By: Thoboloko Ntšonyane

MASERU – The World Population Review report on ‘Rape Statistics by Country’ reports that Lesotho has 82.68 percent rape rate and around 1 777 incidents in per 100 000 people.

Child and Gender Protection Unit (CGPU) report, from January to July 2022, there have been 184 sexual offense cases reported, and 45 assault cases perpetrated against women.

According to Afrobarometer- a non-partisan African research network, in Lesotho 56 percent of the interviewed respondents believe that women will be victimized for reporting on gender-based violence (GBV) acts. The findings further point that 38 percent of Africans interviewed in 39 participating countries believe that GBV is “somewhat common” and “very common” in their communities.

Mohale’s Hoek’s District Commissioner (DISPOL) Senior Superintendent ‘Matholoana Tholoana says she is deeply concerned with the high rate of sexual offenses troubling the district under her police watch.

In an exclusive interview with this publication, Senior Superintendent Tholoana said they receive many reports of sexual assault in that southern district.

She said while there are convictions for the perpetrators, those are seemingly not deterrent as this crime remains rife.

According to the reports, this crime affects a significant proportion of girls and women including young children. Alcohol and substance abuse have also been attributed as some of the driving forces behind sexual abuse especially amongst teenagers and youth.

There is sensitization by the government and some civil society organisations as well as the community leaders, but this crime persist nonetheless.

The Penal Code Act of 2010 criminalises rape, sexual contact with minors, and the indecent assault. Section (5)(2) of the Sexual Offenses Act, 2003 makes criminally liable “a person who induces another to submit to a sexual act through use of his authority, status, power, privilege, or other undue influence, commits an offense”. 

Sexual offense is not only a health and a social concern, it is also an economic concern.

Mohale’s Hoek DISPOL mentioned that Mohale’s Hoek is still visited by other crimes such as common assault, theft, murders, but sexual offense is a leading crime. She could not quantify the cases they receive, stating that she did not immediately have figures at hand during the interview. However, she stressed that sexual offenses are the most commonly reported matters to their posts in their district.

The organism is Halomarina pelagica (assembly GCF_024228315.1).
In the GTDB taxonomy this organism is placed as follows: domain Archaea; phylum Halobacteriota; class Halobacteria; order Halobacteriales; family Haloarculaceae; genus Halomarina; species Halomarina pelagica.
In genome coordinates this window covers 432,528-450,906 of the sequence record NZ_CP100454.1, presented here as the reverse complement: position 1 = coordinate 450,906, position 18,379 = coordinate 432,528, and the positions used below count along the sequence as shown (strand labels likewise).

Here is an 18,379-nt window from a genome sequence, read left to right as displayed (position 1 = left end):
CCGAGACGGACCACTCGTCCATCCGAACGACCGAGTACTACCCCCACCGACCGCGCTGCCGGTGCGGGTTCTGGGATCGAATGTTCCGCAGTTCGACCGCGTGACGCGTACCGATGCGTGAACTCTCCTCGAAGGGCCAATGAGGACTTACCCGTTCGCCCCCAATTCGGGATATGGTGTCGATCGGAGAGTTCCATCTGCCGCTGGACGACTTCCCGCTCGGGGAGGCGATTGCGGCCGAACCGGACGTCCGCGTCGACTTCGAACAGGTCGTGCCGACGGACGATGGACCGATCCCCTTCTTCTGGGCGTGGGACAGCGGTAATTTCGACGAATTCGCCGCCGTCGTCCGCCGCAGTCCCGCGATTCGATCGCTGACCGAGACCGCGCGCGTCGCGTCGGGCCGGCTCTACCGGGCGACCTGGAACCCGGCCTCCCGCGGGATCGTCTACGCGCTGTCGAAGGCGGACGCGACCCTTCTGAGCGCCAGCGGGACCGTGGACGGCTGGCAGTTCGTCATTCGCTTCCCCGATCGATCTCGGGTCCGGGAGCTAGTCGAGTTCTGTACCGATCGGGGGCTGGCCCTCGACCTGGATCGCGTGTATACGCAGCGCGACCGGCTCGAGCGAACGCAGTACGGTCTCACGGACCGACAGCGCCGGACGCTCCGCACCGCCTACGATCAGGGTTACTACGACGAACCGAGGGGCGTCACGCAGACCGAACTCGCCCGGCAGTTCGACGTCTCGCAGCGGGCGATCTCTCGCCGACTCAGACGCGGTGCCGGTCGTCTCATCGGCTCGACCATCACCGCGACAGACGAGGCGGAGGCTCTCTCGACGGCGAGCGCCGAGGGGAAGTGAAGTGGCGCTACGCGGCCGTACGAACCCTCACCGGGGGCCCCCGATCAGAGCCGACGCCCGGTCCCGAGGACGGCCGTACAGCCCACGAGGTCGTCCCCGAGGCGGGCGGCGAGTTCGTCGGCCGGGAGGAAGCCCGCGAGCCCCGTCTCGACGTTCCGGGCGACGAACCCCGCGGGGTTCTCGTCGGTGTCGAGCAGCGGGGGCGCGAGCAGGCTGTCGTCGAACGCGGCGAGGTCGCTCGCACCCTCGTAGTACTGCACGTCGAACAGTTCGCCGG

Senior Superintendent Tholoana said most victims are young girls resulting in unplanned pregnancies. “This is a common occurrence, we have had two to three weeks where youth were admitted in high numbers at the hospital with suspicion of [complications from unsafe] abortions that were administered at Holy Cross, there is a pill which they use and we have launched our investigations to bring to book people operating those illegal abortion rings.”

She said they recently received the reports of three girls who faced serious health complications after undergoing “backdoor abortions”.

“Rape is rampant in Mohale’s Hoek, targeting children, youth and old people alike. It is challenging to pinpoint a specific hot spot, as it pervades the entire district. The incidence of rape is high among residents of this district,” she stressed.

DISPOL said they are working tirelessly around the clock engaging in sensitization where they regularly engage youth, community leaders and residents to dissuade the people from rape behaviour.

She also cautioned the girls to desist from engaging in night life with strangers at taverns as it exposes them and increases their vulnerability to rape.

Abortions are criminalised in Lesotho unless in cases where pregnancy results from rape or it is performed by a qualified medical practitioner for health reasons.

She recounted a story that happened at Ha-Potsane where a toddler was raped by a family member, and the victim was taken to a shelter and the perpetrator was brought before the courts for the law to take its course.

The parliament has passed the Counter Domestic Violence Bill, attempt hailed for addressing the scourge of GBV in the country.

The United Nations Secretary-General’s Unite initiative by 2030 calls for a global action for the heighted awareness, galvanization of advocacy efforts and the spread the messages to combat and end all types of violence especially against women and girl child.

For the 2023, the Unite runs under the theme ‘Invest to Prevent Violence against Women and Girls.

“In every country and culture, more action is needed to ensure women in all their diversity live free of violence and coercion. Health impacts of violence can last a lifetime, affecting physical, mental, sexual and reproductive health,” reports the World Health Organisation (WHO).